An’ I swear that I did feel sad.
What in the world has anyone got,
 Dealin’ with the furniture man?
 If you’ve got no dough, it’s certain for sure,
 He certainly wouldn’t back your plan,
 He will take everything from an earthly plant,
 From a skillet to a frying pan,
 If it ever was a devil born without any horns,
 It must have been a furniture man.

I called my Cora, Hey, Hey, —+—
 She come on sniffin’ with her nose all sore,
 The doctor swore, “I’m gonna sell no more.”
 Sayin’ coke for horses, not women nor men,
 The doctor says it’ll kill you but he didn’t say when,
 I’m simply wild about my good cocaine.

Now the babies in the cradle in New Orleans,
 They kept on whiffin’ till they got so mean,
 They kept on whiffin’, had the sickness and sores,
 The doctor swore, “I’m gonna sell no more.”
 Sayin’, run doctor, ring the bell,
 The women in the alley,
 I’m simply wild about my good cocaine.(4)

Jordans happy go lucky delivery belies the rather dark picture he paints of the results of cocaine addiction, culminating in the final two verses describing the singers addicted girlfriend's sore nose and the doctors admission that coke will eventually kill her. The "coke for horses" line has passed into numerous variants of this song (Reverend Gary Davis, Bob Dylan) but I can't find any definitive statement about using cocaine in horses either as a veterinary practice or as a stimulant to make race horses run faster. The last verse offers a harrowing description of babies born with cocaine addictions in New Orleans!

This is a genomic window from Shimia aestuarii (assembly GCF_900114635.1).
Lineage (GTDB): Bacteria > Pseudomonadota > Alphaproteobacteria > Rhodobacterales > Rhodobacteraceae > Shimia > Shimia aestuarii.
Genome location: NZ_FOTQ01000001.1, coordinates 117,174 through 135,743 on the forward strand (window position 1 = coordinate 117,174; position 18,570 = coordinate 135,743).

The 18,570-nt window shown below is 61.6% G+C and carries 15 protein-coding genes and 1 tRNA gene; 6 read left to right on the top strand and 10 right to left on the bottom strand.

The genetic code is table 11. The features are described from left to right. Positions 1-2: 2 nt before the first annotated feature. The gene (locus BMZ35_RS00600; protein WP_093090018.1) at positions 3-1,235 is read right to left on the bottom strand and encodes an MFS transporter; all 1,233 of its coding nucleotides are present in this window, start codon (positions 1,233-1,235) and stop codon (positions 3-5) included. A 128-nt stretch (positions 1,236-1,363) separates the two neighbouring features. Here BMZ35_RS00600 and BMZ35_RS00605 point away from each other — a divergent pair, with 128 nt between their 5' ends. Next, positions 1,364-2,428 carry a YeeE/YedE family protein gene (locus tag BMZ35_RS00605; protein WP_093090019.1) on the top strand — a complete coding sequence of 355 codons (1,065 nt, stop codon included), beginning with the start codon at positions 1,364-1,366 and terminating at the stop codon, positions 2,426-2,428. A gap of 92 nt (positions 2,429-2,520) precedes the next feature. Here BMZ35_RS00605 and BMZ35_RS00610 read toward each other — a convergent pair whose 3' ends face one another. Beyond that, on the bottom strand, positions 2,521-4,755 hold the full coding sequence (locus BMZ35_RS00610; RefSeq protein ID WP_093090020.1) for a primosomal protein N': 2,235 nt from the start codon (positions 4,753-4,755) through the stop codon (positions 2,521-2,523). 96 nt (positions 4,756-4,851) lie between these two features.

'Cocaine' by Dick Justice is pretty much a verse-for-verse cover of the Jordan track. Justice was a white performer from West Virginia who recorded ten songs for Brunswick Records in Chicago in 1929. Justice had been a coal miner in West Virginia and it is likely he picked up the song from Jordan himself who played around Lynchburg, Virginia. Interestingly, Justice didn't change the only racial reference in the song "Now, I’ve got a girl she works in the white folks’ yard" but did swap out "Barnum ’n Bailey" for "Vaudeville". Watch the video below for a bit more background on Dick Justice.

'Cocaine' Dick Justice, 1928

'Cocaine Habit Blues' was recorded by the Memphis Jug Band in 1929. The Memphis Jug Band was one of the most recorded  bands of this period with over 100 sides between 1927 and 1934, and were one of the most popular of the jug bands to spring up in Memphis in the 1920s. Their track suggests cocaine use was going "out of style" (whatever that means) being replaced by a heroin chic? ...

"Since cocaine went out of style,
You can catch them shooting needles all the while